Why and how to dry brine your meat

Looking for a way to make the meat you cook as tender and flavorful as possible? You may want to try a dry brine. This technique is incredibly effective and deceptively simple. Although it requires some time and planning, the actual brining steps are quite easy. Learn more about how to dry brine your meat and how it affects your cooking results.

Wet Brine vs. Dry Brine

When most people think of brining meat, they think of a wet brine. That's when meat is immersed in salt water for a period of time before cooking. Other flavorings, like spices, can be added in as well, but it only takes salt and water to create this brine at a basic level.

Dry brining takes a similar approach but streamlines it even further. All you need is salt - no liquid is required whatsoever. As with wet brining, you can opt to include other flavorings if you wish to create a custom dry rub. Just apply the plain salt or rub mixture to the surface and leave it untouched like that for a period of time before cooking.

You can basically brine any type of meat you like, including beef, pork and poultry. Just don't brine any meats that are pre-salted or injected with a salt solution. In addition, keep in mind that some high-end cuts authentic Wagyu or Kobe beef may not need brining since they are already so tender and flavorful on their own.

What Does Dry Brining Do?

You might wonder exactly what happens to your meat during the dry brining process. Here are some of the key benefits of a dry brine:

  • Enhanced flavor: Salt is the essential component in brining for a reason. It draws out the moisture, which the salt mixes with. Then, that moisture gets reabsorbed by the tissues, which helps to infuse the flavors throughout instead of only applying them to the surface while cooking.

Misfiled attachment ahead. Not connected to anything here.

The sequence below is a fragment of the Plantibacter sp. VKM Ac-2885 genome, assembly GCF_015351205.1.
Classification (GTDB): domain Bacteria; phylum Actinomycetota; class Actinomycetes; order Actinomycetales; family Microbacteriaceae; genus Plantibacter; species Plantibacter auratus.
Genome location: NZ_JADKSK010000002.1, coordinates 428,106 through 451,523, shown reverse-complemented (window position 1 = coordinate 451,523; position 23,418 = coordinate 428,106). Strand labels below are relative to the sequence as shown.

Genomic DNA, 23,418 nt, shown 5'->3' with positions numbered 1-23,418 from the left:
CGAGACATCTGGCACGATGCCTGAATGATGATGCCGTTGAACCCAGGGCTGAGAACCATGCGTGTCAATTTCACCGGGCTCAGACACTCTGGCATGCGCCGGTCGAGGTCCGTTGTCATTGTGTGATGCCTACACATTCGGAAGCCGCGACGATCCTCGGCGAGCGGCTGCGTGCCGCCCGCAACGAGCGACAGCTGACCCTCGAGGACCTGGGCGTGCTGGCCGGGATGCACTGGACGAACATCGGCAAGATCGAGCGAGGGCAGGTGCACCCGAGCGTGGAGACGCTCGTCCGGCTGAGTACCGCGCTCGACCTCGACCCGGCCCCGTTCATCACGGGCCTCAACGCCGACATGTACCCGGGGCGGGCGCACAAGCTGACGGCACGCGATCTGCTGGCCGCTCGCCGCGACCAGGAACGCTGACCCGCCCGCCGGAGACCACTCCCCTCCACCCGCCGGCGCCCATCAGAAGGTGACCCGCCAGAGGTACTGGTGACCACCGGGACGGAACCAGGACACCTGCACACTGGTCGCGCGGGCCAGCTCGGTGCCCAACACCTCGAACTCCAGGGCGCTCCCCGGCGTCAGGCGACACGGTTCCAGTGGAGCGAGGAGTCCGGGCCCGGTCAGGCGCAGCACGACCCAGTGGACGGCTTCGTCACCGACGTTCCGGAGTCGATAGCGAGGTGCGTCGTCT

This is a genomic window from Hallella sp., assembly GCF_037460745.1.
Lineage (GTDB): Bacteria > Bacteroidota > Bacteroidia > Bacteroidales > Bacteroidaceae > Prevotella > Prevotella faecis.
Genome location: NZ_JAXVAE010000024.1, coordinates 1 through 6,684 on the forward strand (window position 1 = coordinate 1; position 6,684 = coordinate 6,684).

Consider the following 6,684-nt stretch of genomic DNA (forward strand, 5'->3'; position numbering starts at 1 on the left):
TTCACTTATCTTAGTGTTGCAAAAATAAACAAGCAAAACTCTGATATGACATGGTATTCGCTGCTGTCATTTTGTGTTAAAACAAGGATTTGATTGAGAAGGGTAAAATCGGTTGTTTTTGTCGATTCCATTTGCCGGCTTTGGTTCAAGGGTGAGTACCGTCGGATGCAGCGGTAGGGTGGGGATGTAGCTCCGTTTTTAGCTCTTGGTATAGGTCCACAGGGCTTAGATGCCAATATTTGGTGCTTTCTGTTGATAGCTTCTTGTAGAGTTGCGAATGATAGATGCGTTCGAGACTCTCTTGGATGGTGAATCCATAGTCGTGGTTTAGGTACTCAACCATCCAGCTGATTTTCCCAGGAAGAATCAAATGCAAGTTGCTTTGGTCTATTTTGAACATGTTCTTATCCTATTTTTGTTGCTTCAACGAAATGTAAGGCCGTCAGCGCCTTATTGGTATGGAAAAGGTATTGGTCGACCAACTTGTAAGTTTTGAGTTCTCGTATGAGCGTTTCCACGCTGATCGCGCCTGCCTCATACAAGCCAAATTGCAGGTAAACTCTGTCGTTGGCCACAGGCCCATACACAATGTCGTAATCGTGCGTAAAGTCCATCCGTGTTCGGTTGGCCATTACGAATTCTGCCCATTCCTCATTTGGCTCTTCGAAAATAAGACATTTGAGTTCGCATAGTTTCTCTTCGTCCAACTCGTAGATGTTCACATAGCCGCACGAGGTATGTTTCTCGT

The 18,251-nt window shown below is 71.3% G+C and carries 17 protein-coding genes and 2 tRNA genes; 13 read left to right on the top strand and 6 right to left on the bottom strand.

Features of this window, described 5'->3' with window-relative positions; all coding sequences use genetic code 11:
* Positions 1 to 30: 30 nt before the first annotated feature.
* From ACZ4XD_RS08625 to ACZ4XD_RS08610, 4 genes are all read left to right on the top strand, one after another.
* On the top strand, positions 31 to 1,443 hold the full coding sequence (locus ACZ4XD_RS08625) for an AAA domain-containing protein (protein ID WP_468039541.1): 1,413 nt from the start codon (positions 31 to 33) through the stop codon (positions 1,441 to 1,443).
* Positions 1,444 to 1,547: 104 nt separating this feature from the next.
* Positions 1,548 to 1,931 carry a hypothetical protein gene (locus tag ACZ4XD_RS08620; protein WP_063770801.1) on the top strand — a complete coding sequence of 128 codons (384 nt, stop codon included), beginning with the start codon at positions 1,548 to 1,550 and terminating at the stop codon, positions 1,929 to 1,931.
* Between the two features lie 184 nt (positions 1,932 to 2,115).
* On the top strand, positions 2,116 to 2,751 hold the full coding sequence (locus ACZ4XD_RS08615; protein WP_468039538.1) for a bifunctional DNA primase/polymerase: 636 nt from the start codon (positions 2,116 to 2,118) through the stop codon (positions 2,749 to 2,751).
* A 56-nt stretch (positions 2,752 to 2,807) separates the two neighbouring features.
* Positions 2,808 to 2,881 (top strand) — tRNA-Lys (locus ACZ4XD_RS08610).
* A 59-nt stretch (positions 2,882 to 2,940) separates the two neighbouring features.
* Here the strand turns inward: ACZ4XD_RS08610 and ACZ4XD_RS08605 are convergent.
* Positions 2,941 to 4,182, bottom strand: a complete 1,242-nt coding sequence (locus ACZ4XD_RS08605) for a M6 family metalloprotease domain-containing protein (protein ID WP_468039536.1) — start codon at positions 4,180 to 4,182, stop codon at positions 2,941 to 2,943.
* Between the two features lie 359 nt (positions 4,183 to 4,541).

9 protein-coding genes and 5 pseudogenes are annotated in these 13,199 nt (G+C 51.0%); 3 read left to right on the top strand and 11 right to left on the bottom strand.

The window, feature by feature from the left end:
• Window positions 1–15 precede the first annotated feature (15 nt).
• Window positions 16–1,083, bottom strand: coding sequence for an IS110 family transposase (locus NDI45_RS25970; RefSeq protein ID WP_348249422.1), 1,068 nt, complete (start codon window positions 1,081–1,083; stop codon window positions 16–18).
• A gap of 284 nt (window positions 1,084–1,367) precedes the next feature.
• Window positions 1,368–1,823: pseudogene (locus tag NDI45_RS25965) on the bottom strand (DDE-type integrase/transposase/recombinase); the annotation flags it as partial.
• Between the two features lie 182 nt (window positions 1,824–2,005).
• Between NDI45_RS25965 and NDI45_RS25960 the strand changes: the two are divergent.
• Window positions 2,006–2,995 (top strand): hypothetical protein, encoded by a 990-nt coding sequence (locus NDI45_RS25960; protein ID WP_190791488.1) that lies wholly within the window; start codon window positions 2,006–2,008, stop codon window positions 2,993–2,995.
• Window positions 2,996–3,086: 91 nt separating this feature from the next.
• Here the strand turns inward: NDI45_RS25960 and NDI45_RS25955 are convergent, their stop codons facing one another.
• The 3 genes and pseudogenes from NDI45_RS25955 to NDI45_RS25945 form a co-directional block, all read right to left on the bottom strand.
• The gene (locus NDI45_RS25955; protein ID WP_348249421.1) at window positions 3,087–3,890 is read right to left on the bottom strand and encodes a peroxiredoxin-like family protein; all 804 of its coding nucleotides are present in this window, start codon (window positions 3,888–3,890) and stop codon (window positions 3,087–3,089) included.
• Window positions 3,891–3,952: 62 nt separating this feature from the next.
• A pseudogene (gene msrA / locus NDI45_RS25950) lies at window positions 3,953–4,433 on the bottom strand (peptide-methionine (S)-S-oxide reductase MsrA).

• Tender, juicy meat: Salt also has a tenderizing effect on the meat. It helps to relax the proteins and break them down so the meat is tender and moist instead of chewy and dry.
  • Faster cooking: All that tenderizing also helps to speed up the cooking process. Make sure you keep a close eye on your meat so that it doesn't overcook.

How to Dry Brine Meat

Dry brining is relatively easy, which makes it a great option for home cooks and professional chefs alike. Here's how to do it:

  1. Thaw meat and pat it dry with paper towel.
  2. Apply salt or a dry rub mixture over the entire surface of each cut of meat. You'll need about ½ teaspoon of salt per pound. (Kosher salt is considered the top choice by many chefs. But if you don't have any on hand, simple table salt will do the trick.)
  3. Set the meat on a baking rack set in a rimmed sheet pan and place it in the refrigerator uncovered. The baking rack elevates the meat to ensure air circulation around all sides of the meat.
  4. Allow the meat to remain in the fridge for at least one hour or up to 24 hours. The longer you let it brine, the more flavor and tender, juicy texture you'll get.
  5. Bring the meat to room temperature, then cook as desired. You don't need to add any extra salt or other seasonings before cooking begins.

Enjoy experimenting with different flavor combinations or keep things simple with a plain salt rub. Either way, your meat will be undeniably delicious once it's cooked.